The combination of the first and second interchangeable tips 51 and 81 with a retractor system 21 having straight first and second main retraction portions 111 and 113 will enable initial entry into a smaller size keyhole opening. As a result, it may be preferable to begin with retractor system 21 having straight first and second main retraction portions 111 and 113 to then be replaced with a retractor system 21 having first and second main retraction portions 33 and 63, first and second angled portions 37 and 67, and the first and second terminal portions 41 and 71, in order to provide a surgical field with greater clearance. The views of FIGS. 7 and 8 illustrate that for a given sized exterior patient surgical opening, a retractor system 21 with straight first and second main retraction portions 111 and 113 can fit but will be limited in retraction of the lower tissues by the surgical opening. FIGS. 7 and 8 illustrate that with straight first and second main retraction portions 111 and 113, the first and second interchangeable tips 51 and 81 can be brought more closely together to facilitate entry into a surgical opening. Some retraction of the opening can be accomplished to enable retractor system 21 having first and second main retraction portions 33 and 63, first and second angled portions 37 and 67, and the first and second terminal portions 41 and 71 so that the surgical field will have the structures, including first and second force fittings 45 and 75 further out of view in the surgical field.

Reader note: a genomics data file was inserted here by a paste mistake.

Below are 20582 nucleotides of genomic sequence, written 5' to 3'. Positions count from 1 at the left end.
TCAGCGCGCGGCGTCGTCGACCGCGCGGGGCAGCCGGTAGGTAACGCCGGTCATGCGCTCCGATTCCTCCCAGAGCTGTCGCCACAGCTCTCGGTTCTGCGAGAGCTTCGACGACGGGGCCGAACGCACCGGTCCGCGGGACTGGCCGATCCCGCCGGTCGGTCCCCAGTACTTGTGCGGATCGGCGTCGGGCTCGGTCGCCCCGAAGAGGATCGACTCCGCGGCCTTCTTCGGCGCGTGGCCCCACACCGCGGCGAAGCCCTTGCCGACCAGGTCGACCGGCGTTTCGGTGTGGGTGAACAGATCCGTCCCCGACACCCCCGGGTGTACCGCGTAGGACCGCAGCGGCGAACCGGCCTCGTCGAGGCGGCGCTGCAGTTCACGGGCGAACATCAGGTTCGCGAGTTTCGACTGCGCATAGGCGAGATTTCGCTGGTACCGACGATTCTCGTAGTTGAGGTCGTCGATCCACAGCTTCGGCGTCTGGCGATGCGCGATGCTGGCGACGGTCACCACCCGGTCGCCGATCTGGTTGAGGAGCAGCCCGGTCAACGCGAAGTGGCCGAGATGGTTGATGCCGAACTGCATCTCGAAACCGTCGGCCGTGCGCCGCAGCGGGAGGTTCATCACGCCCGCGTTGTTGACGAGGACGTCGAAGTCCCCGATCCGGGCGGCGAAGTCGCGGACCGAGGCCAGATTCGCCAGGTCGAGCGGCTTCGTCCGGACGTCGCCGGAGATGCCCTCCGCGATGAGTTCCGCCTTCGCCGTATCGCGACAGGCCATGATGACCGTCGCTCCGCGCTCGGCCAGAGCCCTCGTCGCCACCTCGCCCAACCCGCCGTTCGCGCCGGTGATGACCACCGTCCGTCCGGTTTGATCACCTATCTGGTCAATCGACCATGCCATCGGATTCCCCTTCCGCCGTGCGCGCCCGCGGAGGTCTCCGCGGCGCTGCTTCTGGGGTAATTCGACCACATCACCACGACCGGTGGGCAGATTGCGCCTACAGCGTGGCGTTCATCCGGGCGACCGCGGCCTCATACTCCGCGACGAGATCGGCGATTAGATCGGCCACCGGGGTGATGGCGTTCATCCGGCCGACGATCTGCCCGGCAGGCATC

With regard to the first and second interchangeable tips 51 and 71, a number of different lengths may be provided in order to maximally facilitate the different working depths the surgeon may encounter. As was the case with the initial use of a retractor system 21 having straight first and second main retraction portions 111 and 113 to then be replaced with a retractor system 21 having first and second main retraction portions 33 and 63, first and second angled portions 37 and 67, and first and second terminal portions 41 and 71, the practitioner can begin work in the surgical opening with shorter lengths of first and second interchangeable tip 51 and 81, and gradually change to longer lengths of first and second interchangeable tip 51 and 81 as the work progresses.